As you point out, words like “sashay” (to describe walking down the ramp) seem geared to making modelling sound like a breeze – all fun, no real work – whereas the reality of a model’s life is very different. Tell us something about the challenges and difficulties they face.

Models do different kinds of work. There is the performative work, or physical and emotional labour involved in preparing for and performing at fashion shows and shoots. The networking, inculcating a commercially viable image, the enterprise or business part of it, which is also hard work. Then there is which bucket of “modelling” they do – ramp, TV advertising, magazine editorials. The nature of work in all these is different. And then there’s the body work or “aesthetic labour” – like many in the service industry, the work involved in having to look a certain way. And that’s a lot of work! It’s not just vanity, it is their bread and butter, the source of their livelihood.

Challenges include working odd hours, long hours, having to look as fresh as a daisy and maintain poise and smile even when they are bone-tired after a 12-hour shoot, all kinds of (sometimes harmful) products being used on their hair, body, face, doing things that might endanger them for the right shot. And the cherry on top: not getting paid on time or at all or only in part for the work rendered. And often there’s nothing they can do about it because they didn’t have a written contract. But I’d say what irks many of them most is the suggestion that what they do is not really “work”.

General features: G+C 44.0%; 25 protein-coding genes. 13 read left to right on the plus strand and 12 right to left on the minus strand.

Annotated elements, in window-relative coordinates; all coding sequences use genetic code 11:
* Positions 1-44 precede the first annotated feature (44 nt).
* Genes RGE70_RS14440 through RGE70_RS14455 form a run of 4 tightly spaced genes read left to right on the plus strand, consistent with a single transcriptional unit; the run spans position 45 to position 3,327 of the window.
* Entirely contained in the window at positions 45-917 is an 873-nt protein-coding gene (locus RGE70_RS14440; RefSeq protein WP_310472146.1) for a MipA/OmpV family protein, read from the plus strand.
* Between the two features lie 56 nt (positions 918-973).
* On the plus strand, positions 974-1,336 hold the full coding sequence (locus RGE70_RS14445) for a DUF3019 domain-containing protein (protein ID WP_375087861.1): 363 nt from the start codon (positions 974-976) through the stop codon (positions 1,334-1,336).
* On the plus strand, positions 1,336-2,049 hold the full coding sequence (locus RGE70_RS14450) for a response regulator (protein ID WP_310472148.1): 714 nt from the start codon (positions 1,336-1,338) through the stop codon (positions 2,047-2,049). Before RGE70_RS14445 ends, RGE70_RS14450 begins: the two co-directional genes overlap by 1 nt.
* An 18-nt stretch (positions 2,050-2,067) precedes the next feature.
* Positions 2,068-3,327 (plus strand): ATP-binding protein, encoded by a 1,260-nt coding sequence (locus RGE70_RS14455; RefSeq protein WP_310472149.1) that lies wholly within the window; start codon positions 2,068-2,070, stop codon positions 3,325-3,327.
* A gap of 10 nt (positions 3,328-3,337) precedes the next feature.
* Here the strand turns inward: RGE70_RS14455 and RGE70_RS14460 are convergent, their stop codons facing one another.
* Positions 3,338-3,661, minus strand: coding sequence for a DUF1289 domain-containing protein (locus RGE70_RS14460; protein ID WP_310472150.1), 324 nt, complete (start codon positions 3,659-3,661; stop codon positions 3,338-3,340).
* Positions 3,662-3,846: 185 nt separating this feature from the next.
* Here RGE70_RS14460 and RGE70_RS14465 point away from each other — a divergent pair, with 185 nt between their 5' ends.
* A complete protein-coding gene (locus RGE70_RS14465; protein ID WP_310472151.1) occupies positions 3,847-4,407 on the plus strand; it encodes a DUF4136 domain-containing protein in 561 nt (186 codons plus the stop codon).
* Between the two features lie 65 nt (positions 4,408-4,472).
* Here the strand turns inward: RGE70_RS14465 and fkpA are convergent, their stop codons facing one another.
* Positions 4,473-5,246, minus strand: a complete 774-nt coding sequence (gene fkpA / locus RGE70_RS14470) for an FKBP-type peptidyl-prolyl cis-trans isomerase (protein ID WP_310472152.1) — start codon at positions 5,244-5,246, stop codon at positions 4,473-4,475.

You mention how models are often treated as dolls or puppets, or as canvases for designers: hair pulled carelessly, sequins stuck on them with glue etc. Given the inherent nature of the fashion industry, are there any practical ways of improving the treatment of models?

I think what’s important is to acknowledge that everyone has a role to play and should be treated with compassion and respect, beyond the right as workers to be paid fairly, on time, work in decent conditions without exploitation and abuse. Practical ways might be to have written contracts, payments processed on time, more transparency in dealings, more egalitarian work cultures, a regulatory body that can respond to cases of sexual harassment.

Why has the organizing of unions for models’ rights not really worked?

Well, there have been experiments in the past to unionize models. In Russia, for example, in the late 1990s. In India too, the last big attempt was around 2003, when a group of models tried to set up “Models United”, and I’ve documented that interesting moment in the book because not many people actually know about it. The effort fell apart for various reasons – mostly, lack of solidarity amongst the models because of the insecure nature of modelling. Ultimately the models who had joined the union could not stay united, because some were scared of losing the patronage of powerful choreographers and designers if they stuck to the charter of demands made by the union.